In 1865 the 117th Illinois Infantry Regiment fought in the final battle for Mobile. During the campaign, young William T. Osborne (born in slavery near Monroeville, Alabama, the setting for To Kill a Mockingbird) attached himself to the soldiers, who turned him over to Colonel Jonathan Merriam. Later, William took charge of Merriam’s horse, Frank. Part of the larger Mobile Campaign, this encounter was the one of the last official battles of the Civil War. As the battle commenced, a Union force with 16,000-strong marched against a much smaller Confederate army composed of just 4,000 soldiers. The battle lasted only a few hours, and the Union army won by sheer size alone. When all was said and done, only 200 Confederate soldiers escaped; nearly 3,400 were taken as prisoners of war to Ship Island and another 250 lost.
William Tate Osborne was born in Alabama, according his death certificate, on February 12, 1855*.
In the summer of 1865, Merriam brought Osborne to his home in Atlanta, Illinois. Merriam and his wife, Lucy, provided for him until he enrolled in the college preparatory course at Wheaton in 1869. Encountering racism and barriers to William’s education, W.F. Wright of Atlanta, IL inquired on behalf of Col. Merriam of Jonathan Blanchard as to the possibility of Wheaton College admitting Osborne for studies. Wright describes Osborne’s character as “unblemished,” and his desire for an education “intense.”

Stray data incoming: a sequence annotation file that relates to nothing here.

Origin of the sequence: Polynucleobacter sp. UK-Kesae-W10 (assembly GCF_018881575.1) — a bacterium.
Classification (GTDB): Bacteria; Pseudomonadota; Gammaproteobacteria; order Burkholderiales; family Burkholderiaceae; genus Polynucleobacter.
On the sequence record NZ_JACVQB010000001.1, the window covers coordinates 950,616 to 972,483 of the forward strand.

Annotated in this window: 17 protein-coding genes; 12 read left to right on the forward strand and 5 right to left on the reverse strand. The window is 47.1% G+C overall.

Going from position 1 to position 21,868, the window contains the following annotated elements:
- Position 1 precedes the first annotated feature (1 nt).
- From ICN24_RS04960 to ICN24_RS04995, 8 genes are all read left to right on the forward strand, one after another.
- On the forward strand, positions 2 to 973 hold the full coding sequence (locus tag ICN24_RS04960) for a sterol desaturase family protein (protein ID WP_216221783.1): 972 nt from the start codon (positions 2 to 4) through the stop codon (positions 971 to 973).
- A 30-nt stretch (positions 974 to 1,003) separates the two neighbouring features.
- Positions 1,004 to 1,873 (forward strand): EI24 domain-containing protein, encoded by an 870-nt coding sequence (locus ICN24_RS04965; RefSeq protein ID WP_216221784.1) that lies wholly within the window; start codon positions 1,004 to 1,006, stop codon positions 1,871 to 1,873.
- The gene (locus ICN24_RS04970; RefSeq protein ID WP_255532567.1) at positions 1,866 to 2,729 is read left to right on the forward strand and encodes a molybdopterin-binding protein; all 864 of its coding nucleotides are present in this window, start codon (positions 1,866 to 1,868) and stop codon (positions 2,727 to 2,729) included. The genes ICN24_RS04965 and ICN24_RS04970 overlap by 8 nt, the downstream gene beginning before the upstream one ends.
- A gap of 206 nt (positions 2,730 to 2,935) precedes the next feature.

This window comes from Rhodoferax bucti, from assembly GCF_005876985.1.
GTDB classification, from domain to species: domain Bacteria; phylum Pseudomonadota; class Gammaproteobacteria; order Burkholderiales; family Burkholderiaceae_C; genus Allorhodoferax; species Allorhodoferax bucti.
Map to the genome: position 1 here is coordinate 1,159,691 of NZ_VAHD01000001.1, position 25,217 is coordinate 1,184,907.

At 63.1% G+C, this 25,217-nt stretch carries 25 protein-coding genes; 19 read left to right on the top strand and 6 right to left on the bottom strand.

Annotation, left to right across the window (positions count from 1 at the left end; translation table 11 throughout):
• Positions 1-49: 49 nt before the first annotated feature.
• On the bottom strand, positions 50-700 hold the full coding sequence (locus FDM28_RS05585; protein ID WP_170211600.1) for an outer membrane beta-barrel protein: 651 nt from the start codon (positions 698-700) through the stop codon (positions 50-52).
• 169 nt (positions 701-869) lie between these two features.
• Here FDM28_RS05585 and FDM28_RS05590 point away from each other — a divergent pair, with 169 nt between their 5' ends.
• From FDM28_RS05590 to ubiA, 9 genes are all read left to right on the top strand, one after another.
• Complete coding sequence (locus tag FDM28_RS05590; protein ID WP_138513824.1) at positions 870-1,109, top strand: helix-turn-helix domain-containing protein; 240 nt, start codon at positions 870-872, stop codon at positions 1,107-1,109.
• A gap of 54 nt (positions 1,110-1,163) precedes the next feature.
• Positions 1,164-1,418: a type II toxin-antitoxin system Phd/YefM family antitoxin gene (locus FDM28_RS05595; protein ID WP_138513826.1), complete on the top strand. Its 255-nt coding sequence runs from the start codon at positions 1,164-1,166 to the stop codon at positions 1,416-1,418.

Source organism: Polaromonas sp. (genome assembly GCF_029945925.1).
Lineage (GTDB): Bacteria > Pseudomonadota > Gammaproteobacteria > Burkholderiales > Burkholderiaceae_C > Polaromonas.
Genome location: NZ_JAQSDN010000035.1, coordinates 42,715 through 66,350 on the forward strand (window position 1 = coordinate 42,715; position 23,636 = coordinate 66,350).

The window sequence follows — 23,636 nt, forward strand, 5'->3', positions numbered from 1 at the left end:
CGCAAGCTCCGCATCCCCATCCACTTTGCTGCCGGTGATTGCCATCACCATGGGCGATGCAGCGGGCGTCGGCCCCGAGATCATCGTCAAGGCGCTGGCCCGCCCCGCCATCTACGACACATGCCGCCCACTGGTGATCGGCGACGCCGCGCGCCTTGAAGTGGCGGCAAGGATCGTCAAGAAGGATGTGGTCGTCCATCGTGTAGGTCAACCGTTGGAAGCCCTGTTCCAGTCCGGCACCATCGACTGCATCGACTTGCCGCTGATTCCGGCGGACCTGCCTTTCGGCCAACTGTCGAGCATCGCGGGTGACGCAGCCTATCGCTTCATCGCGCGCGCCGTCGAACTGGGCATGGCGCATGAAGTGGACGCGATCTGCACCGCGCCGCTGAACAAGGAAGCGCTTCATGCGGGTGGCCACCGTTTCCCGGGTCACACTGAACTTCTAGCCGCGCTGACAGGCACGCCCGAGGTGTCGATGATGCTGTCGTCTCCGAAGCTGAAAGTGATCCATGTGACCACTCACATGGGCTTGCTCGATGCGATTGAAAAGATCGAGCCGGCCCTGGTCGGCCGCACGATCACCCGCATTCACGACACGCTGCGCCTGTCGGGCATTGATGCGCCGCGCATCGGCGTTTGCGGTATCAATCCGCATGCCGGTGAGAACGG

While at Wheaton, Osborne resided in local homes and in Blanchard Hall for his final year. Osborne became the first Black president of the Beltonian Society and was remembered for his good oration skills and singing voice. He received his Bachelor of Arts degree in 1876. William Osborne was a member of College Church from 1869-1878.
Upon leaving Wheaton College, Osborne moved to Quincy, Illinois. In 1878 he crossed the Mississippi River and lived in Monroe City, Missouri, the same year marrying Miss Parthena Buckner. In 1885 he lived in Shelbina, Missouri. Mr. Osborne became Reverend Osborne in 1886 when he was ordained as a minister in the African Methodist Episcopal Church. Along with these residences Osborne lived and pastored churches in Seattle, Washington, Helena, Montana, Louisiana, Missouri, and Omaha, Nebraska. During his 1912-1917 Omaha pastorate, Osborne would be married to Earline (also known as Pinky). It is not known if he remarried or was widowed. The 1920 Kansas City census informs us that he rented his home, lived in a black neighborhood, and he and both his parents were born in Alabama. He pastored the Ebeneezer African Methodist Episcopal Church and became bishop of the denomination. Osborne died January 15, 1932 of chronic nephritis at his home (2811 Vine, Kansas City, MO).
In 1987 students formed The William Osborne Society and exists to promote self-identity and self-awareness among Black American students.
[*editor’s note (2/9/09): Many thanks to Wayne Weber of the Billy Graham Center Archives for uncovering, online, Osborne’s Missouri death certificate, which included his, heretofore, unknown middle name and birthdate — which coincided with Abraham Lincoln’s. Weber also provided copies of various census pages.]